When that happens one input is not going to fix the illness; you need multiple inputs targeting the different systems involved to move them out of their new dynamic. It’s these multiple system dynamics which have made it so difficult for western medicine – which excels at targeting single factor problems such as the polio virus – to treat chronic illnesses.
We can add Younger, then, to the list of researchers including Gordon Broderick and Bob Naviaux who believe that a kind of system reset has resulted in a kind of locked state from which it is difficult to escape.
That said, Younger’s expertise lies in the immune system; that, and his budgetary realities will restrict most of his research to that. This whole system reset problem, of course, cries out for the kind of collaborative research effort envisioned by Ron Davis, and which hopefully is underway at the NIH intramural study. Davis envisions experts in different fields coming together regularly to communicate and collaborate and solve ME/CFS.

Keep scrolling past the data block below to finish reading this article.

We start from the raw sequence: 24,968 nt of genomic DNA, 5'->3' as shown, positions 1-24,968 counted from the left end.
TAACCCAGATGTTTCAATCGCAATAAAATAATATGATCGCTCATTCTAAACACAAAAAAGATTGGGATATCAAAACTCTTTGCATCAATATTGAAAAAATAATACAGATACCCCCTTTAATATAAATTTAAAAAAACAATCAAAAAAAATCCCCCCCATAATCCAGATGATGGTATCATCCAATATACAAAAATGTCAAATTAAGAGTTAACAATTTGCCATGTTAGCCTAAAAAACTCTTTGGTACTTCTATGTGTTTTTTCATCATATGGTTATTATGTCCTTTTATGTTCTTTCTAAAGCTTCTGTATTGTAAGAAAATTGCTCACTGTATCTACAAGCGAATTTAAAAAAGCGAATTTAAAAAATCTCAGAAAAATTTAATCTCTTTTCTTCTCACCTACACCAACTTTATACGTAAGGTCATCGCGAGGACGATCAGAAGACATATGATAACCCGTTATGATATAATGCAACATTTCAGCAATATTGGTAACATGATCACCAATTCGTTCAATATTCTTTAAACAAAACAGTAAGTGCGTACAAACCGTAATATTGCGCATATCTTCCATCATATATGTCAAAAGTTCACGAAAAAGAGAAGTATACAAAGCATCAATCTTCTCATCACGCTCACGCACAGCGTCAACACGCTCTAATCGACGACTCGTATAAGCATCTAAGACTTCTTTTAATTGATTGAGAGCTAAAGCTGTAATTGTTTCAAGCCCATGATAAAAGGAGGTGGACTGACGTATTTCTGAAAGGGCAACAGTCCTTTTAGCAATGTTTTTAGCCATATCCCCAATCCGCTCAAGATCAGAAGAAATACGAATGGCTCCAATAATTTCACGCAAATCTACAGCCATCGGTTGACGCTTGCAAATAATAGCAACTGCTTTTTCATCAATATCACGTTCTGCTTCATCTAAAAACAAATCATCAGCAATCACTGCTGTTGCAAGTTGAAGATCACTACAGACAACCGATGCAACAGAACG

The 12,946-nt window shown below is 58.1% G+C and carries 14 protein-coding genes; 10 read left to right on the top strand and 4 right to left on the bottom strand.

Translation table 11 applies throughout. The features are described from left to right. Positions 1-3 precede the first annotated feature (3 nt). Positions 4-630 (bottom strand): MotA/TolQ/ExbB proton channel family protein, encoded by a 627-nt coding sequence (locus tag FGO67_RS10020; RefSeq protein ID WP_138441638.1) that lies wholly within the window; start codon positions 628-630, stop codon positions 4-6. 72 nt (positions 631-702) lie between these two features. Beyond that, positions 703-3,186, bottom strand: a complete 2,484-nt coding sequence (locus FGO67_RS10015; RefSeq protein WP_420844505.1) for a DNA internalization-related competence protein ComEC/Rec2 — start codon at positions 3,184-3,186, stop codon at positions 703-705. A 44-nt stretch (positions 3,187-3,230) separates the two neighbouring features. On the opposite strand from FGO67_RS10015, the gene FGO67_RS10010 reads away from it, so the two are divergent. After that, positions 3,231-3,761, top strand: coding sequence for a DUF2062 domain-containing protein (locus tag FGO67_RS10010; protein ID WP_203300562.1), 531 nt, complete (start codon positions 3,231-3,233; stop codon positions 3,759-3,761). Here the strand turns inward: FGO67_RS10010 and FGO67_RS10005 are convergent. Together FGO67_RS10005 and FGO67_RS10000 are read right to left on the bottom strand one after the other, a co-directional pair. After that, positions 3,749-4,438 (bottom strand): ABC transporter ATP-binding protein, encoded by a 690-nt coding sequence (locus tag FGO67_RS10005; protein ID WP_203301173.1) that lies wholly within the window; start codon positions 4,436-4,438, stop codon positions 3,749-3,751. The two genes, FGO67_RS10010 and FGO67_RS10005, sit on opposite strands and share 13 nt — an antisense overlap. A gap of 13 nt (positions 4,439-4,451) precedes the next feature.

The NIH’s intramural study could, on a smaller scale, replicate Davis’s idea. Involving immune, nervous system, autonomic nervous system experts and others, it could proceed as a collection of separate studies, or it could be a collaborative effort where ANS findings, say, inform immune ones which inform nervous system ones etc. The second type of study would require frequent principal’s meetings, and would be a living, evolving thing which changes over times as the findings come in. That sounds like the type of study Nath is producing but time will tell.
A New Stressor! – Just what we need – a new stressor! In response to a question Younger reported that he’s working with Peter Rowe and Kevin Fontaine to develop a kind of quickie physical stressor for research studies that won’t require ME/CFS patients exercising themselves into exhaustion.